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1. A short preliminary introduction

I'm deploying a small network of three MEGAs connected trough an RS-485 bus. Each MEGA is connected to up to 16 push-buttons (wall-mounted) and two relay-module (2 x 8-SSR; located close to the MEGA). The objective is to manage the lighting of the whole house (aka: "switching 'ON' the relay 'R1' when the push-button 'PB1' is pressed").

At the moment, everything runs fine: MEGAs are able to 'broadcast' events along the BUS and each node is able to properly react to both locally-generated events, as well as events coming from the BUS.

Above system is running from a couple of weeks and... I'm starting struggling about "updating" the code: having around 40 push-buttons and 35 relay distributed on the three nodes, chances are "high" that some "tuning" (aka: "trial-and-error") is required.

Things get even worse when... you start enjoying the powerfullness of the system (aka: "Hai! What about turning-OFF ALL the lights of the main-floor by long-clicking PB1?"). This, obviously, requires a "patch" to the code and a related "upload" the the MEGAs. And so on: LOTS of uploads :-(

Having some ESP8266-12E modules sitting around, I decided to investigate the possibility to use them, as a sort of "WiFi gateway": reaching them via WiFi; sending them the new code; asking them to kindly "upload" the code to its own MEGA that is phisically connected via USART.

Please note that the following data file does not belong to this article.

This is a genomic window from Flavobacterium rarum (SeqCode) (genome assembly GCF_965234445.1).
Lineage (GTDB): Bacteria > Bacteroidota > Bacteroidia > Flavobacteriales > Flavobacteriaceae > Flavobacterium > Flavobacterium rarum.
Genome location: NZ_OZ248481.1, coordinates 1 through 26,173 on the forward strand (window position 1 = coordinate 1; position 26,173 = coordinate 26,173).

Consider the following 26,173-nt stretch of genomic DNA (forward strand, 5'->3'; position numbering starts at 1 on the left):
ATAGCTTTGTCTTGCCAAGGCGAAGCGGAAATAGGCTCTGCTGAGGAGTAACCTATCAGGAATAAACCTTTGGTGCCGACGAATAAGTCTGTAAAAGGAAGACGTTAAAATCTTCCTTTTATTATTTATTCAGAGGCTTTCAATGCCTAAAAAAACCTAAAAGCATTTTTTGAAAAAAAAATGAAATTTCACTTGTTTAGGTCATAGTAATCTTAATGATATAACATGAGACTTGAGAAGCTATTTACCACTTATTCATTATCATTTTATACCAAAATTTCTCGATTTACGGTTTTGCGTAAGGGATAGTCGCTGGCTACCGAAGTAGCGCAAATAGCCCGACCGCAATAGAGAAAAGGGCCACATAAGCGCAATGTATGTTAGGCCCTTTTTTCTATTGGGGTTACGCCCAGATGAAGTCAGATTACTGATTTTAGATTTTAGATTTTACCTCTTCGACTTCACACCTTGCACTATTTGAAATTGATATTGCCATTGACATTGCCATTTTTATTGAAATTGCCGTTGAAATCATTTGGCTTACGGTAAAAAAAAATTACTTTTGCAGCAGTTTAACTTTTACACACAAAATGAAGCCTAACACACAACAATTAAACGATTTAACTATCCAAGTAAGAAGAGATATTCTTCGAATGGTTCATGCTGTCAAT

As mentioned in lots of places (including a comment on this other question) I decided to test the ESP-Link firmware.

As I'm having problems interconneting the MEGA with the ESP, here I'm, asking this community :-)

2. Hardware involved

As for the Arduino side, I'm using a common MEGA (a Chinese one, BTW), so I don't get into details, here, 'cause there is nothing special.

As for the ESP8266, strictly speaking I'm NOT using a straight ESP8266-12E, but a Development Board. Actually, I'm using a Lolin NodeMCU v3, this, that you can see here below:

Lolin NodeMCU v3

My plan is to connect DIRECTLY the USART of the ESP to the USART of the MEGA. This raises some problems, described below.

3. GPIO voltage issues

One of the very first issues that I addressed relates to GPIO voltage. While it's crystal clear that:

  • GPIO PINs, on MEGA, are 5V based and, as such:

    • the TX on the MEGA side will send out a 5V current;
    • the RX on the MEGA side expect to receive a 5V current;
  • GPIO PINs, on ESP8266-12E, are 3.3V based and, as such:

    • the TX on the ESP side will send out a 3.3V current;
    • the RX on the ESP side expect to receive a 3.3V current;

I still am NOT able to understand if this is --in my case-- a real problem. I'm saying this, 'cause:

1 - Transmission from ESP to MEGA should NOT be an issue, as the HIGH/3.3V signal coming in into MEGA should still be recognized as HIGH, from the MEGA, as it's higher than 2.5V;

2 - Transmission from MEGA to ESP COULD be a problem, if PINs on the ESP are NOT 5V tolerant

As for point 2) I deeply searched all-around and found plenty of contradictory assertions. In the end, I would like to "trust" the Hackaday article: "Ask Hackaday: Is The ESP8266 5V Tolerant?" as, in several comments, reports various semi-official statements (like a message from Expressif CTO sent from a Facebook account or a message from an "internal" of Espressif) asserting that: "Yes! GPIO PINs on the ESP8266-12E are 5V tolerant"). So, again, I decided: "Ok! Let me go! Let's connect the two, straight, without a level-shifter". And yes: I know that with such a decision, I'm taking some risks and... can "burn" something, especially on the ESP side.